President Trump’s National Security Adviser John Bolton outlines probable scenario for UK/US relations after Brexit
Wednesday 14 August, LONDON - President Donald Trump’s National Security Adviser John Bolton has said during a visit to London that Britain will be 'first in line' for a trade deal with the U.S. after Brexit.
Speaking following a meeting with Prime Minister Boris Johnson, Mr Bolton said the United Kingdom and the United States could strike 'sector-by-sector' deals such as on car production and manufacturing, whilst fleshing out more complex deals in other areas later — a process he said his trade negotiators said was possible under World Trade Organization (WTO) rules.
'The main purpose of the visit really is to convey President Trump’s desire to see a successful exit from the European Union for the United Kingdom on October 31st, to offer to be of help in any way that we can and to express his hope we can have a fully comprehensive bilateral trade agreement with the United Kingdom as soon as possible,' he said in comments reported by the Press Association.
Anglophile President Trump, whose late mother was British, has long-expressed support for Brexit and for striking a 'cutting edge' trade deal after the United Kingdom leaves the EU.
The U.S. Secretary of State Mike Pompeo has also said that America will 'be ready on the doorstep, pen in hand', to sign a trade deal with the UK.
The phraseology — Britons tend to say 'queue' whereas Americans tend to say 'line' — raised alarm bells with Britons and it was later revealed that then-prime minister David Cameron had asked Mr Obama to claim that Britain would be at the 'back of the queue' to intimidate people into voting Remain.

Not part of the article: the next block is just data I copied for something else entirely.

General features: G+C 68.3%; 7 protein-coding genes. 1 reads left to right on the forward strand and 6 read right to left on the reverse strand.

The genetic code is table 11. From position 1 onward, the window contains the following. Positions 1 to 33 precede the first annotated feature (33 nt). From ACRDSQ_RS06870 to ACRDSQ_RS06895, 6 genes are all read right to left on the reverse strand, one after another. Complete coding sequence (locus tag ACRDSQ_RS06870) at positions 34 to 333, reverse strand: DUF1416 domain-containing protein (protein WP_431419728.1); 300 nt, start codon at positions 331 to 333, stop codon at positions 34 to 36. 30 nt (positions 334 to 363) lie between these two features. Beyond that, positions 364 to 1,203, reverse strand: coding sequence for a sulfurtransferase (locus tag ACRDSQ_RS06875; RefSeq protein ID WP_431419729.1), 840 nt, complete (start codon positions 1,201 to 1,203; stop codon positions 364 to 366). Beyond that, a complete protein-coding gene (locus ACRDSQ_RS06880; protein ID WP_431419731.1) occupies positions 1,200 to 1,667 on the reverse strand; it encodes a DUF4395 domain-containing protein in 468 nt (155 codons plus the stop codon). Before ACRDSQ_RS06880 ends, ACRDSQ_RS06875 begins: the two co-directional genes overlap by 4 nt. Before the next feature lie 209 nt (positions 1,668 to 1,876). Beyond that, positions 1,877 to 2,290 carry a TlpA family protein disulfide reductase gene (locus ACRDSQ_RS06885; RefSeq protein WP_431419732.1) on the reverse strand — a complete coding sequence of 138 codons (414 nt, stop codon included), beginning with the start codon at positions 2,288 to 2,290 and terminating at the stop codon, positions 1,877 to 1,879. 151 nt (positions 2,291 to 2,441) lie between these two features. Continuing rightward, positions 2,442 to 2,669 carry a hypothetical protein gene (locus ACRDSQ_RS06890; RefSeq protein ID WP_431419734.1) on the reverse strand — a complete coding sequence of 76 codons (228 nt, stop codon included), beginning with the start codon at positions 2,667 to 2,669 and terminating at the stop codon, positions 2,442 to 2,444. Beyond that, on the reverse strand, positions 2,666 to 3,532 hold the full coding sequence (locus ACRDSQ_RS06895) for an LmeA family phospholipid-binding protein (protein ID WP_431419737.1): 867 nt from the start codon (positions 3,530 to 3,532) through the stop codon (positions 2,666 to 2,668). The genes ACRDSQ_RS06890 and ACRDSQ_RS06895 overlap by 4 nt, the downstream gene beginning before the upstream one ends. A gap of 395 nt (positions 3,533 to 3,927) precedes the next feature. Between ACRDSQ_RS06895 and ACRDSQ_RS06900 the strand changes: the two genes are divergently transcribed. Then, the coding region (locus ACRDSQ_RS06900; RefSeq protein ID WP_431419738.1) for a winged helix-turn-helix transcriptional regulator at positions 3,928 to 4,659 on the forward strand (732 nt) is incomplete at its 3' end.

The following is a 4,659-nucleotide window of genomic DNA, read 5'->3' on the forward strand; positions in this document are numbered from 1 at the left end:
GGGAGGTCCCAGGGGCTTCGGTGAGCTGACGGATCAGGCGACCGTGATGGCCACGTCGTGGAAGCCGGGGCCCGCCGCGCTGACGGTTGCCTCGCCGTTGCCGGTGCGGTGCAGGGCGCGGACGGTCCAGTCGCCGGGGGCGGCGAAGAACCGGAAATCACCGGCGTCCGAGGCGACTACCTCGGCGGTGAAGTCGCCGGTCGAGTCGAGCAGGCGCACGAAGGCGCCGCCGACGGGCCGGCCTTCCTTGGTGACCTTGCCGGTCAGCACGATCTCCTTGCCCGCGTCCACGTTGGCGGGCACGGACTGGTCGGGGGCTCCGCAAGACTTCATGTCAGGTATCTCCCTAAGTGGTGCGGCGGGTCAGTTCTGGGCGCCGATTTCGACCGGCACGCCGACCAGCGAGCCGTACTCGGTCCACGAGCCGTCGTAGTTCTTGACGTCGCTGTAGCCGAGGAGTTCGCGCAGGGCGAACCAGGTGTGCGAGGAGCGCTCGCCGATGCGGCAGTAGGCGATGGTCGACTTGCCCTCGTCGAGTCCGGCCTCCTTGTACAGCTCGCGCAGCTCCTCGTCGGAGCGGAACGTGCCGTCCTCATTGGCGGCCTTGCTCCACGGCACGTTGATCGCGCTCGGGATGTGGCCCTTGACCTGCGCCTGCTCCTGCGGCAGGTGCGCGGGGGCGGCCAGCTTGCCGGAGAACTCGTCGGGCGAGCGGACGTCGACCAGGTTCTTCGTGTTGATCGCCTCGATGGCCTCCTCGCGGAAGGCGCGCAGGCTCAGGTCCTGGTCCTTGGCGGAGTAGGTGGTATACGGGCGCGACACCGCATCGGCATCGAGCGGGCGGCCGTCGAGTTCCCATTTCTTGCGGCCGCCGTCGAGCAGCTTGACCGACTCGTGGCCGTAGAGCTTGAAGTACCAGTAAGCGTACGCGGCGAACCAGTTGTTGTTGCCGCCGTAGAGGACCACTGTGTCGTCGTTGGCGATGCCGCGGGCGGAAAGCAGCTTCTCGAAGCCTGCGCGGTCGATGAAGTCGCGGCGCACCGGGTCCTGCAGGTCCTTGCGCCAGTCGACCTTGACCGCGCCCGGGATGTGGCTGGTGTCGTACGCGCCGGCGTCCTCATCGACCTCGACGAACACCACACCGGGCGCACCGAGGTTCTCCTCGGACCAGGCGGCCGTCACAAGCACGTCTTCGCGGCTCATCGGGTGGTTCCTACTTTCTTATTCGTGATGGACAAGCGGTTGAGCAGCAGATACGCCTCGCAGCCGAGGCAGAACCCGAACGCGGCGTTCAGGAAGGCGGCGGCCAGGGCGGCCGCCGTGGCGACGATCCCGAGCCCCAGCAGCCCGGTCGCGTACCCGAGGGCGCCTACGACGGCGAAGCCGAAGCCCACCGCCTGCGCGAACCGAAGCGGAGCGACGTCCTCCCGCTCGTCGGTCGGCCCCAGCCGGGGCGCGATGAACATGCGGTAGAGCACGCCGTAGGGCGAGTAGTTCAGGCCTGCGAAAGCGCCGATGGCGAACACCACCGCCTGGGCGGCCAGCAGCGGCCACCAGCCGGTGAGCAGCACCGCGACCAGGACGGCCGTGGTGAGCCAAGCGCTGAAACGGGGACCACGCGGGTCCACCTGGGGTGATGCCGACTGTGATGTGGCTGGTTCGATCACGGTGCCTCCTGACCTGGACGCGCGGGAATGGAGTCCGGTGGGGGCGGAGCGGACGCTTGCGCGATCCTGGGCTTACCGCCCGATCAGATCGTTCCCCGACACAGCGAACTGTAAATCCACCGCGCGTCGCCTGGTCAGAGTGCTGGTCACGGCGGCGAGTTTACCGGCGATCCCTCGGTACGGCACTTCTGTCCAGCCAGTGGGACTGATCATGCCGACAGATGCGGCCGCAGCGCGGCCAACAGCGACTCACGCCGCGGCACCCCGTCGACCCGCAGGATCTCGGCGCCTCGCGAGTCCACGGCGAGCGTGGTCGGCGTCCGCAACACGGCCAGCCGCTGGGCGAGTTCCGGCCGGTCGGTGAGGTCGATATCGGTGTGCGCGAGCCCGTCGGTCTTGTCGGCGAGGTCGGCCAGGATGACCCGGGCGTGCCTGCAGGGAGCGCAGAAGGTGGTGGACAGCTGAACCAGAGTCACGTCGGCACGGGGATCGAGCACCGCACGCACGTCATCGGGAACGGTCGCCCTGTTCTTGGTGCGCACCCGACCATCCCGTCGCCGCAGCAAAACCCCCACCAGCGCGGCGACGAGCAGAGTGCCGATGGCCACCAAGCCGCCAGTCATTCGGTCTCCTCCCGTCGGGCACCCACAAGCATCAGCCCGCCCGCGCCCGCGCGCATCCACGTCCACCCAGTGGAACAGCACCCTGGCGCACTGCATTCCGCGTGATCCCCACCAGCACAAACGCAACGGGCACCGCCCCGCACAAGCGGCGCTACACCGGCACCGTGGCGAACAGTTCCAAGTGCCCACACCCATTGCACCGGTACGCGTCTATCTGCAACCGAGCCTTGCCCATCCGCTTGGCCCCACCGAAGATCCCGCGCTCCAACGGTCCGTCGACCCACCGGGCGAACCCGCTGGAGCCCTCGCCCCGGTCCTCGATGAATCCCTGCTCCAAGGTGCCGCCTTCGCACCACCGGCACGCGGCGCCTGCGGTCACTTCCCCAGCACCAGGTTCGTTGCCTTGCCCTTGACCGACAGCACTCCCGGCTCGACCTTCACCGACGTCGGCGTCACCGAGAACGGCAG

Mr Bolton explained that British-American trade deals could be done 'sector by sector' — in other words in a 'modular fashion', saying: 'You could carve out some areas where it might be possible to reach a bilateral agreement very quickly, very straightforwardly.'
He added: 'The idea of doing it in pieces rather than waiting for the whole thing is not unprecedented. I think here we see the importance and urgency of doing as much as we can agree on as rapidly as possible because of the impending October 31st exit date.'
Editor's comment - Boris's strategy of setting an October 31 deadline for Brexit is paying dividends as it focuses everyone's mind on what is going to happen, and thereby concentrates the available manpower and resources in the most efficient manner. This is what has always been needed to make Brexit work. Go Boris!